Saturday, May 28, 2005
Big Brains in the British Medical Community
The solution to this epidemic of death by cutlery... "We suggest that banning the sale of long pointed knives is a sensible and practical measure..."
I'm no expert on the dynamics of the thought processes of the criminal mind but I have grave concerns for our future if this is the best that the brightest among us have to offer.
My suggestion to the authors of the above referenced study: Knives don't kill people. People with murderous intent and access to knives, guns, baseball bats, heavy chains, various and sundry poisons, heavy sculptures, automobiles, garrots, high balconies, any manner of power tools and flammable accelerants kill people.
My list is not exhaustive and I invite the reader to contribute to other modes of destruction (all of which apparently require some sort of federal ban).
Thursday, May 26, 2005
"the showing of covered male genitals in a discernibly turgid state."
I'm particularly gratified to note the precise exposition of this important bit of legislation. However, several questions arise:
- What degree of scrutiny would be required to define the requisite "discernibly turgid state"? Would a casual glance be the standard or would the effort required for deliberate, concentrated examination be acceptable?
- Shouldn't there be some provisions for mitigating circumstances such as instigation by a voluptuous, scantily clad vixen showing up at an all boys' parochial school picnic outing?
- What kind of proof would be required? It would seem that the evidence would be evanescent at best particularly after the suspected perpetrator was notified that he's to be arrested.
I'd be grateful for some legal clarification as a confluence of events might find me in one of the states in question in the state in question.
Tuesday, May 17, 2005
One Big Cake
I'm anticipating a lot of doggie bags.
Monday, May 16, 2005
Logical Flaw in Newsweek's "Koran Down the Toilet" Story
Personally, I never trusted Newsweek's story about the Guantanamo Bay intelligence agent who flushed a copy of the Koran down a toilet. I don't know how things are at your house but around here, any such attempt would require a prompt search for the plumber's helper.
Saturday, May 14, 2005
Someone's in a lot of trouble!
Friday, May 13, 2005
Huffington's Post vs. Huffington's Toast
Wednesday, May 11, 2005
Michael Heistand's take on the impact of the NHL player's strike
His article quotes NHL spokeswoman Bernadette Mansur as saying "the point is not about the ratings."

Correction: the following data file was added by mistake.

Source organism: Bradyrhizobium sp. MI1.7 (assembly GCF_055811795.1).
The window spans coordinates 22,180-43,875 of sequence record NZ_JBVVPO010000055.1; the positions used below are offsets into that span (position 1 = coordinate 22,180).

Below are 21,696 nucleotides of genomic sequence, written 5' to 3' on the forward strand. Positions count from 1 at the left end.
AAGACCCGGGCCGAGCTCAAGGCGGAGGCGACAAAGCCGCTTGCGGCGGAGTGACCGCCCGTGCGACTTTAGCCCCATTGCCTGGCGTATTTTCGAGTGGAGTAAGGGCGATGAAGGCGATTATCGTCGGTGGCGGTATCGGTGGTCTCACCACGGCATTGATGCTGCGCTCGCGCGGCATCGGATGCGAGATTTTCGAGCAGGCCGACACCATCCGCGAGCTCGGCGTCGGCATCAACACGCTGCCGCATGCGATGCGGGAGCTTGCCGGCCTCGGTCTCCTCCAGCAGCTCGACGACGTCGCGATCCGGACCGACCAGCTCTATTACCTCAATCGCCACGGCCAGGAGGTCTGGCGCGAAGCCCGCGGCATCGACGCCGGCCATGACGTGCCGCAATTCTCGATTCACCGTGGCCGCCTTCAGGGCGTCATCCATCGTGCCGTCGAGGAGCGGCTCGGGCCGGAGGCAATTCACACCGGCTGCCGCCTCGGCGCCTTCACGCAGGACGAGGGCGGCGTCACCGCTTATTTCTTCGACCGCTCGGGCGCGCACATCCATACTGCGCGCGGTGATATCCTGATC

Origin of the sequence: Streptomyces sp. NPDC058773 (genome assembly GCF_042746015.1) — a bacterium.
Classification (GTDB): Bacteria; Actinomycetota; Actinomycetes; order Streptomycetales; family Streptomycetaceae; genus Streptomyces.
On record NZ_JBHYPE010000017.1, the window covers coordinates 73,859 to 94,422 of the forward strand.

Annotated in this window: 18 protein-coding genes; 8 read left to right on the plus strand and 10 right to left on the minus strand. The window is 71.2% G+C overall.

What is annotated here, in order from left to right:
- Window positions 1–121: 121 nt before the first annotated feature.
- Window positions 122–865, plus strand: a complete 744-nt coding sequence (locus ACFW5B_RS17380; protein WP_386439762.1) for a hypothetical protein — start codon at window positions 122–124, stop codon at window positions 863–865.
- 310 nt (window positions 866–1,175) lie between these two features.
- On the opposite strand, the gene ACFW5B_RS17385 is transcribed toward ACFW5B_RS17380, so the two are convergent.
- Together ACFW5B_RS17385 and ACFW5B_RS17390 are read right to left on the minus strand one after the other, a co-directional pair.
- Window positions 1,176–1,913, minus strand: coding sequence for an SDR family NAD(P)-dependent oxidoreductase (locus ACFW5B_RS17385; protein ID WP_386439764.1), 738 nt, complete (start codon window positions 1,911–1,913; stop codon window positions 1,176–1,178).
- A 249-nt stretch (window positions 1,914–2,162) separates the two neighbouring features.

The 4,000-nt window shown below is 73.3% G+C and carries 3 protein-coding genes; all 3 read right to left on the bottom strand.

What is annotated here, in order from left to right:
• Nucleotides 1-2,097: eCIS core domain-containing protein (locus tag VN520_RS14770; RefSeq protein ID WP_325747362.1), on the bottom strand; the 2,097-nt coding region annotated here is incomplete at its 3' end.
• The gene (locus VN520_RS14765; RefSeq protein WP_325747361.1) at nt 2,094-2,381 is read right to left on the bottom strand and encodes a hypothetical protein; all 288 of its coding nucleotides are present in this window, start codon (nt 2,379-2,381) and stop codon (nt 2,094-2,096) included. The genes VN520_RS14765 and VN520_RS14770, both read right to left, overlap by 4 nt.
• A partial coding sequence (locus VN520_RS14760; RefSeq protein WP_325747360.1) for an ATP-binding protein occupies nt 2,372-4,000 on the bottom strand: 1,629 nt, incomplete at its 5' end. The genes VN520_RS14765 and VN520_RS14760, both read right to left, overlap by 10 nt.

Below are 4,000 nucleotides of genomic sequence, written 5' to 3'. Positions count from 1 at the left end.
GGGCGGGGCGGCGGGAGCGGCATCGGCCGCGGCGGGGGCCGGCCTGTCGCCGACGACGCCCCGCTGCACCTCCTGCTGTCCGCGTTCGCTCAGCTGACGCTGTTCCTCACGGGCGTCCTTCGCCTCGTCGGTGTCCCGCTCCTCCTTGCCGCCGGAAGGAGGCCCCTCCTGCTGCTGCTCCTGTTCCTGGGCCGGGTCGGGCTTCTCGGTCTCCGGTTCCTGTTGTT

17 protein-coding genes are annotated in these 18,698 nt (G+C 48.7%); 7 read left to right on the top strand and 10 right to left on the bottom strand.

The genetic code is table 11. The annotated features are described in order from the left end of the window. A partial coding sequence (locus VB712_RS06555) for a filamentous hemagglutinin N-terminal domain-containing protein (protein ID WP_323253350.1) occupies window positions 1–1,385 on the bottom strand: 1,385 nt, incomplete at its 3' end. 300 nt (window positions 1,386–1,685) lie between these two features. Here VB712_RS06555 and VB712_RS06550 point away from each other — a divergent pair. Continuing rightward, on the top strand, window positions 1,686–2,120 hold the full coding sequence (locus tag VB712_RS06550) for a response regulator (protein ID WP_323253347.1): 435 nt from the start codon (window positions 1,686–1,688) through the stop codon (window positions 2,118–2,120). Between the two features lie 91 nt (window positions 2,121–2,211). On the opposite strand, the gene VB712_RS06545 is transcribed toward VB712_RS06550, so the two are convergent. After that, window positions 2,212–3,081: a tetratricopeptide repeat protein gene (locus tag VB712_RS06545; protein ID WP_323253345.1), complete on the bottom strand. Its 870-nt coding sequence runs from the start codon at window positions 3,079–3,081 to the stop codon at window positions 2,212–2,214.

Heistand then makes the exceptionally apropos observation that "When leagues or networks say ratings are not really the point, they're usually talking about unflattering ratings." That's how journalism is done.
Monday, May 09, 2005
I particularly liked this example of how he made the model's breasts larger and her hips slimmer. One can only imagine the wider applications.
Conspicuous absences at the Time Traveler Convention
Six reasons for this conspicuous absence were raised. To me, there was a seventh: Perhaps in the future, time traveler conventions are generally dismissed as passé.
Saturday, May 07, 2005
Disturbing developments in Mount Kisco, NY
According to the U.S. Bureau of Engraving and Printing, a quarter weighs 5.7 grams. It therefore follows that $30,000 weighs about 1,508 pounds. A little research reveals that Mount Kisco is a rather small town (according to the very informative Mount Kisco Chamber of Commerce website). It doesn't reflect well on a municipality when, though with a population of less than 10,000, they can't keep track of three quarters of a ton of parking meter revenue.
In fairness to those in charge, this crime was apparently uncovered as a result of changes to meter collecting procedures. These were obviously overdue.
There's one other point I'd like to make. I've never held myself out as an expert on parking meter revenues but if $30,000 was not enough of a percentage of all such revenue to be easily noticed, I'd submit that Mount Kisco residents are being exploited for their parking dollars.
By the way. I know most of you are wondering: how much would that $30,000 worth of currency weigh if it were in pennies? Always your faithful servant, I calculate that at 2.5 grams per penny, that would be 16,535 pounds.
Friday, May 06, 2005
British Islam Coming of Age
Wednesday, May 04, 2005
Lynndie England's Position in the U.S. Military
Either way, I hope she exhibits a higher level of competence when she commissions the ghost writer for her inevitable book. If I may suggest a title: I've got you under my shin, a love story.
Monday, May 02, 2005
More on NASA's commitment to flight shuttle safety
When someone criticizes an organization, one needs to assess three things:
- Do the claims make sense?
- Is the critic credible?
- Does the critic have a hidden agenda?
Sunday, May 01, 2005
U.S./N. Korean Relations and the Language of Diplomacy
It seems quite likely that North Korea has tested a short range missle by firing one into the Sea of Japan. What then will the linguists make of the following words exchanged by representatives of President Bush and leader Kim Jong Il?
White House chief of staff Andrew H. Card Jr: The North Koreans are "bullies" and President Il is "not a nice person."
North Korean spokesmen: President Bush is "a hooligan" and a "philistine".
Words that hurt.
Mapplethorpe Controversy Relived
By the way, one point I've learned from this story is the accepted journalistic term for the male genitalia (thankfully a topic not often seen in the lay press).